How Is Your Credit?

Your credit score is not the only determinant of whether you qualify for a mortgage loan but it is an important one. However, many people are confused about how the credit score is determined.

FICO credit scores range between 300 and 850. Generally, a score above 620 is considered desirable for obtaining a mortgage. The following factors affect your score:

credit score


1. Your payment history. Did you pay your credit obligations on time? At a minimum, mortgage lenders will look for perfect payment history over the last 12 months. Bankruptcy filing, foreclosures, liens, and collection activity also impact your history and your ability to qualify for a loan.

2. How much you owe. Owing money on credit accounts doesn’t necessarily mean you’re a high-risk borrower with a low FICO Score. However, when a high percentage of a person’s available credit is being used, this can indicate that a person is overextended, and is more likely to make late or missed payments. Mortgage lenders will also look at the amount of your monthly debt obligation compared to your income as a qualifying factor for the loan.

3. The length of your credit history. In general, a longer credit history will increase your FICO Score. Your credit scoring will factor in the average age of your credit accounts and how long it has been since you used certain accounts.

4. How much new credit you have. New credit, either installment payments or new credit cards, are considered more risky, even if you pay them promptly.

5. The types of credit you use. Generally, it is desirable to have more than one type of credit — installment loans, credit cards, and a mortgage, for example.

One note — mortgage lenders will look for you to have active credit lines in order to qualify for a mortgage loan.

Also, many people have had delinquent credit history in the past and have stayed away from establishing new credit. This often results in a lower score even though you now pay your bills on time.   In order to raise your score, you need to replace the old bad history with good payment history that is reported to the credit bureau.  

For more information on improving your credit score, visit

If you are looking to buy or sell real estate in the Chicago area real estate market, please email or call.

Millie C Lumpkin, CDPE, SFR
Keller Williams Preferred Realty
Cell:  (312) 217-5644


What Can We Expect From the Mortgage Settlement


More details are coming out about the specifics of the recent mortgage settlement .  As I wrote last week, the settlement was for $25 billion and the settlement was with five of the nation’s largest banks:  Ally Financial (GMAC), Bank of America, Citigroup, J.P. Morgan Chase and Wells Fargo.  However, excluded from this settlement are loans purchased by Fannie Mae, Freddie Mac or insured by HUD (FHA loans).  This excludes more than 50% of all mortgages. 

In the Chicago area (and especially the south side and south suburbs), a huge percentage of homes are underwater.  Foreclosures and short sales make up more than 50% of available listings in many communities.  While the mortgage settlement itself is limited in the mortgages directly involved, the changes outlined will probably flow to the greater market. .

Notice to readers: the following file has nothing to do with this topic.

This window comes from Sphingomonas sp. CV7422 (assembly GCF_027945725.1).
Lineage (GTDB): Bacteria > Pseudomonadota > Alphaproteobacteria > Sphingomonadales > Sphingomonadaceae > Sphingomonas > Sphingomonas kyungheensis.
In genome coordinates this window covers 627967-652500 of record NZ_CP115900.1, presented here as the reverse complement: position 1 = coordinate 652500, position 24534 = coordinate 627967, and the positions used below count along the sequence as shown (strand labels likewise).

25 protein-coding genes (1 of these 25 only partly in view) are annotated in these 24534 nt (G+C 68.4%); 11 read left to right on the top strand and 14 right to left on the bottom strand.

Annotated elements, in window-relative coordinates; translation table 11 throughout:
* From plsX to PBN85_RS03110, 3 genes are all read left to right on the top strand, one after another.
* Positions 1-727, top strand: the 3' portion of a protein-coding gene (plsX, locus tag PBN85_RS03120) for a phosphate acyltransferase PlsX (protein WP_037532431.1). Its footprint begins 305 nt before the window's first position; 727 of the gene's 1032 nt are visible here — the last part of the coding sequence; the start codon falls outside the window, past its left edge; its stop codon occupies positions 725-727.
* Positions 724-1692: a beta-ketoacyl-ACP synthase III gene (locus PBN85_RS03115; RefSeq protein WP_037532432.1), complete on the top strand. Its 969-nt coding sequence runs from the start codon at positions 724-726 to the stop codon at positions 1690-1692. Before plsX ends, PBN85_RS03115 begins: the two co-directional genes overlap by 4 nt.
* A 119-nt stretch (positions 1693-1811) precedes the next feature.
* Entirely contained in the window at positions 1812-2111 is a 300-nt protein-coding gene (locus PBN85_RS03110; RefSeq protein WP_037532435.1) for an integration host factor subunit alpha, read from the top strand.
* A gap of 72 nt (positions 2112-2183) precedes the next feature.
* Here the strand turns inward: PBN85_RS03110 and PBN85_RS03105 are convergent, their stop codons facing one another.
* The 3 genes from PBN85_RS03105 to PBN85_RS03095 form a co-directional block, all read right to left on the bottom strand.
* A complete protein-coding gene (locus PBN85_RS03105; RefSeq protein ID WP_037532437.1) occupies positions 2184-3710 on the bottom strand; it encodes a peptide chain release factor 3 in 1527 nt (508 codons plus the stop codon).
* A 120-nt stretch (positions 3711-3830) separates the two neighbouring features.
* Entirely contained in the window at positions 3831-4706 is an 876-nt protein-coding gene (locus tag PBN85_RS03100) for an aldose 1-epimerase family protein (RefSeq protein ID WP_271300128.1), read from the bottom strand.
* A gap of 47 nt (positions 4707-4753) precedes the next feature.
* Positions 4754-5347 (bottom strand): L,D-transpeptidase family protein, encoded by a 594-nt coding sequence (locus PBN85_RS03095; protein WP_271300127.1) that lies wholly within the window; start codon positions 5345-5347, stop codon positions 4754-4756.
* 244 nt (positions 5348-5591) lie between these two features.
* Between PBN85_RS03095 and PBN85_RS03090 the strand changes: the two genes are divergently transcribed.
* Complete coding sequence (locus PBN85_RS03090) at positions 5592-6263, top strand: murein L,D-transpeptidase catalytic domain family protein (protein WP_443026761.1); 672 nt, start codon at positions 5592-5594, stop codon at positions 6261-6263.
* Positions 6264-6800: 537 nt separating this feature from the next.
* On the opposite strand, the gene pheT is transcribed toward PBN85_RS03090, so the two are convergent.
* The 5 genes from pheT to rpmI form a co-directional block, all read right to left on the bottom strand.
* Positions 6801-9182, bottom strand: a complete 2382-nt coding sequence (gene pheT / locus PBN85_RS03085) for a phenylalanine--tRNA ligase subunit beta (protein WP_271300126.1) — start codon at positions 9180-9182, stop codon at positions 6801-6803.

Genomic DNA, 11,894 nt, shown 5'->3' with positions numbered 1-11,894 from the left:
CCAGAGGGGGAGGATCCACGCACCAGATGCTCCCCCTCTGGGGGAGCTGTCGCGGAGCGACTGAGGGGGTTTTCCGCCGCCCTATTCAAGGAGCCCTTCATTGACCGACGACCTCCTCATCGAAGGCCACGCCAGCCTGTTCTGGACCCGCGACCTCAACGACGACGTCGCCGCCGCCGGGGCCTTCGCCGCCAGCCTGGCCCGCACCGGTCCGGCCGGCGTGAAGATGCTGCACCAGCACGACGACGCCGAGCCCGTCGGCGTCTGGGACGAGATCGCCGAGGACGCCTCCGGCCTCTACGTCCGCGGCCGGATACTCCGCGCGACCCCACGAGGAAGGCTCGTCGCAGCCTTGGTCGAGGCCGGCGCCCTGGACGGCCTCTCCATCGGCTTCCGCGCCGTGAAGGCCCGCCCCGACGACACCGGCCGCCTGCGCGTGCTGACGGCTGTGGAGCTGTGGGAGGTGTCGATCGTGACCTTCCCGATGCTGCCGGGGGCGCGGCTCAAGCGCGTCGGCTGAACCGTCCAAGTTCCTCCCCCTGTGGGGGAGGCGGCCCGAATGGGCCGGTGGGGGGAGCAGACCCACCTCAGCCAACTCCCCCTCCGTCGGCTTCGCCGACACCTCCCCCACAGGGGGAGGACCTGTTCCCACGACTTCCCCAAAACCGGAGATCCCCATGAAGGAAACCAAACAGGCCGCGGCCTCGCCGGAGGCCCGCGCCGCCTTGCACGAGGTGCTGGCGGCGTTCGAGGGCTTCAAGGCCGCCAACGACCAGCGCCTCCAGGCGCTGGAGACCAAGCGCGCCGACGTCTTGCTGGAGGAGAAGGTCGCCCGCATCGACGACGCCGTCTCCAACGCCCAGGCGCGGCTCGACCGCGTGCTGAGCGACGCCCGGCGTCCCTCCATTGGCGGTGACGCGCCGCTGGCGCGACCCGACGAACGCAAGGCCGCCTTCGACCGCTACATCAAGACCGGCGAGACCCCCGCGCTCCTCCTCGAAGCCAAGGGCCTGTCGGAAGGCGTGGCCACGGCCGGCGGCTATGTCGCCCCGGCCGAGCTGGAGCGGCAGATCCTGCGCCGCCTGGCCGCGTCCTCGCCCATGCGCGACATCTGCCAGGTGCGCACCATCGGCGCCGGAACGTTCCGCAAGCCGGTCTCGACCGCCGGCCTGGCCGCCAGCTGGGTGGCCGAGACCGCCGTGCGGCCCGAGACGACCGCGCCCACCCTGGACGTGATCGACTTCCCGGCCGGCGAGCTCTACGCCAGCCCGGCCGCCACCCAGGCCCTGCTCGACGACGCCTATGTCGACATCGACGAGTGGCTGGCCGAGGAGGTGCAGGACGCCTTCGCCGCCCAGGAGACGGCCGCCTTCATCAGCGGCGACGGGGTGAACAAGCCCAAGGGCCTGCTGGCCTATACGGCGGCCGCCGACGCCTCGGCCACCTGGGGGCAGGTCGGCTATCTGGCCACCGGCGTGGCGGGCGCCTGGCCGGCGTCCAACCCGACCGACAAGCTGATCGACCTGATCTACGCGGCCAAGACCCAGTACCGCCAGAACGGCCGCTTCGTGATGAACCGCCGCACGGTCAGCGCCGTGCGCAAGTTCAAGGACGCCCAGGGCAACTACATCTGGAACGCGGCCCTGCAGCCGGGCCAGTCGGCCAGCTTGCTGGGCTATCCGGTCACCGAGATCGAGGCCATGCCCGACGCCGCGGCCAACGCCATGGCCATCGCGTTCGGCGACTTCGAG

1.   There is expected to be an acceleration in the processing of foreclosures.  There was a significant slowdown in foreclosures since the 4th quarter of 2010 while this challenge on the banks’ handling of foreclosures was being settled.  Illinois has a large shadow inventory of unreleased foreclosures so expect a much higher inventory of foreclosures in 2012.  This affects not only homes where foreclosures were fully processed but those where there was a holding pattern. 

2.   The 49 state’s attorney generals (all except Oklahoma) will have oversight over the implementation of this settlement. 

3.   Banks are encouraged to work with homeowners to provide loan modifications or short sales to struggling homeowners.  Some of the key protections for borrowers seeking loan modifications:

a.    Banks/servicers must review and make decision of completed loan modification applications within 30 days of receipt.

b.   Banks must stop practice of loan modification consideration with simultaneous foreclosure proceedings (dual track foreclosures).

c.    The bank must establish a single point of contact for each homeowner who reaches out to the bank due to difficulty making their loan payments.

4.   The short sale process for many banks is expected to be streamlined making it easier and quicker for homeowners (we’ll see).  Banks are seeing the value of short sales vs. modifications since 35-50% of loan modifications end up defaulting again.  The banks will get settlement credit for short sales. 

5.   Although some news reports are giving the impression that banks will start reducing principal balances on loans, don’t expect a lot of them. Principal reductions are one option but loan modifications are more likely.  Principal reductions would be a huge hit for banks.

The bottom line is that homeowners that are struggling should take action now.   The news media reports national trends but real estate is local.  States have different procedures for handling foreclosures and some states were never impacted as hard as other states.  Illinois has a judicial foreclosure process so it takes longer. Other states don’t.  In Illinois, banks have a right to pursue borrows for the loan deficiency remaining after foreclosure.  Other states don’t. Some states are already recovering in this crisis. Others are not.

The first step is to contact your bank and see if you are able to refinance or modify your home loan.  If you are past this point then you need an exit strategy.  Contact a realtor to get an estimate of your home’s value.  Get educated on the pros and cons of short sales vs. walking away from the mortgage (foreclosure).  Decide what’s best for your personal situation.